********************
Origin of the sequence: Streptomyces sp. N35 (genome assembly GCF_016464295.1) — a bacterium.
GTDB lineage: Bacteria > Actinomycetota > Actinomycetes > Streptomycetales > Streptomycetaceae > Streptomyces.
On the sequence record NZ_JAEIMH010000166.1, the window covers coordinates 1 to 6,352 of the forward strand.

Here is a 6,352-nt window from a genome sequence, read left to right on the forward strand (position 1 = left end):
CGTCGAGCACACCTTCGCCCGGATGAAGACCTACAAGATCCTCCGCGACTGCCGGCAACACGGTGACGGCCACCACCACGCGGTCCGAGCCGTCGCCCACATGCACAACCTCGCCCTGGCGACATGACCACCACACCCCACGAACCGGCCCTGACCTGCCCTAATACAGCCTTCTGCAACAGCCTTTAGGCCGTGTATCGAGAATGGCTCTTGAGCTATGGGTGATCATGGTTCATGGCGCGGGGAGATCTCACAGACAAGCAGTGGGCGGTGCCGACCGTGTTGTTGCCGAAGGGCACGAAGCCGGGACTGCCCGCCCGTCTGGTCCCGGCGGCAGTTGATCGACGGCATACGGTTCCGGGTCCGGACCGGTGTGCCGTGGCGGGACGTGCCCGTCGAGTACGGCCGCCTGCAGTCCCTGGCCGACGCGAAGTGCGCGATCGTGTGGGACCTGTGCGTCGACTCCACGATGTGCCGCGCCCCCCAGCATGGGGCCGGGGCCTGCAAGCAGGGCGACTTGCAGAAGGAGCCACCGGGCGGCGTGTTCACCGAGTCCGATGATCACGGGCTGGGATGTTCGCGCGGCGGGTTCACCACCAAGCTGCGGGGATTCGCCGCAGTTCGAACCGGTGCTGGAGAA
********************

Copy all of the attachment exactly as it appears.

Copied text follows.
Origin of the sequence: Streptomyces sp. N35 (genome assembly GCF_016464295.1) — a bacterium.
GTDB lineage: Bacteria > Actinomycetota > Actinomycetes > Streptomycetales > Streptomycetaceae > Streptomyces.
On the sequence record NZ_JAEIMH010000166.1, the window covers coordinates 1 to 6,352 of the forward strand.

Here is a 6,352-nt window from a genome sequence, read left to right on the forward strand (position 1 = left end):
CGTCGAGCACACCTTCGCCCGGATGAAGACCTACAAGATCCTCCGCGACTGCCGGCAACACGGTGACGGCCACCACCACGCGGTCCGAGCCGTCGCCCACATGCACAACCTCGCCCTGGCGACATGACCACCACACCCCACGAACCGGCCCTGACCTGCCCTAATACAGCCTTCTGCAACAGCCTTTAGGCCGTGTATCGAGAATGGCTCTTGAGCTATGGGTGATCATGGTTCATGGCGCGGGGAGATCTCACAGACAAGCAGTGGGCGGTGCCGACCGTGTTGTTGCCGAAGGGCACGAAGCCGGGACTGCCCGCCCGTCTGGTCCCGGCGGCAGTTGATCGACGGCATACGGTTCCGGGTCCGGACCGGTGTGCCGTGGCGGGACGTGCCCGTCGAGTACGGCCGCCTGCAGTCCCTGGCCGACGCGAAGTGCGCGATCGTGTGGGACCTGTGCGTCGACTCCACGATGTGCCGCGCCCCCCAGCATGGGGCCGGGGCCTGCAAGCAGGGCGACTTGCAGAAGGAGCCACCGGGCGGCGTGTTCACCGAGTCCGATGATCACGGGCTGGGATGTTCGCGCGGCGGGTTCACCACCAAGCTGCGGGGATTCGCCGCAGTTCGAACCGGTGCTGGAGAA